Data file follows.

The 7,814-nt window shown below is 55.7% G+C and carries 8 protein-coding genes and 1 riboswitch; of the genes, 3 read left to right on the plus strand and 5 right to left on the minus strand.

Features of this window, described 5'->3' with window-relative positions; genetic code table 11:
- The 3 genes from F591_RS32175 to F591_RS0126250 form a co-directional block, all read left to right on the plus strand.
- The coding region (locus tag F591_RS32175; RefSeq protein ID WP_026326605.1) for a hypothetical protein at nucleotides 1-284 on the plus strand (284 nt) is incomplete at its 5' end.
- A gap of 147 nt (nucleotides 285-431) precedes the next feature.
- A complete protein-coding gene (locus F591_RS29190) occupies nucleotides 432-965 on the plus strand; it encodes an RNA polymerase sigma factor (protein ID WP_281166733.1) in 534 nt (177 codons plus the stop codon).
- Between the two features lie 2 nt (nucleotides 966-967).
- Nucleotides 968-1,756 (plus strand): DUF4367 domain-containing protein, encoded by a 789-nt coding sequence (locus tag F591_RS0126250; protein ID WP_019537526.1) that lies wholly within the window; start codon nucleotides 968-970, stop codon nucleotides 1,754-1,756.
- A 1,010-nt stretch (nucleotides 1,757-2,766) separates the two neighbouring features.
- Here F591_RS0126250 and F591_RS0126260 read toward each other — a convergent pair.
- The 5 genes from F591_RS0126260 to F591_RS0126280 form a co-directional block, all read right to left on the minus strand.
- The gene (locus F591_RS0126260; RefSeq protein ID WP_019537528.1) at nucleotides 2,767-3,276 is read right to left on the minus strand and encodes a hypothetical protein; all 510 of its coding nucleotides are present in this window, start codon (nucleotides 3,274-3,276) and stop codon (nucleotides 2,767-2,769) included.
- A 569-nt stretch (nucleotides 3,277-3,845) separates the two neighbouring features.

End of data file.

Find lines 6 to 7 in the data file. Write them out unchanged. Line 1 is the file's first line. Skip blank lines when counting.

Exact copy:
- A complete protein-coding gene (locus F591_RS29190) occupies nucleotides 432-965 on the plus strand; it encodes an RNA polymerase sigma factor (protein ID WP_281166733.1) in 534 nt (177 codons plus the stop codon).
- Between the two features lie 2 nt (nucleotides 966-967).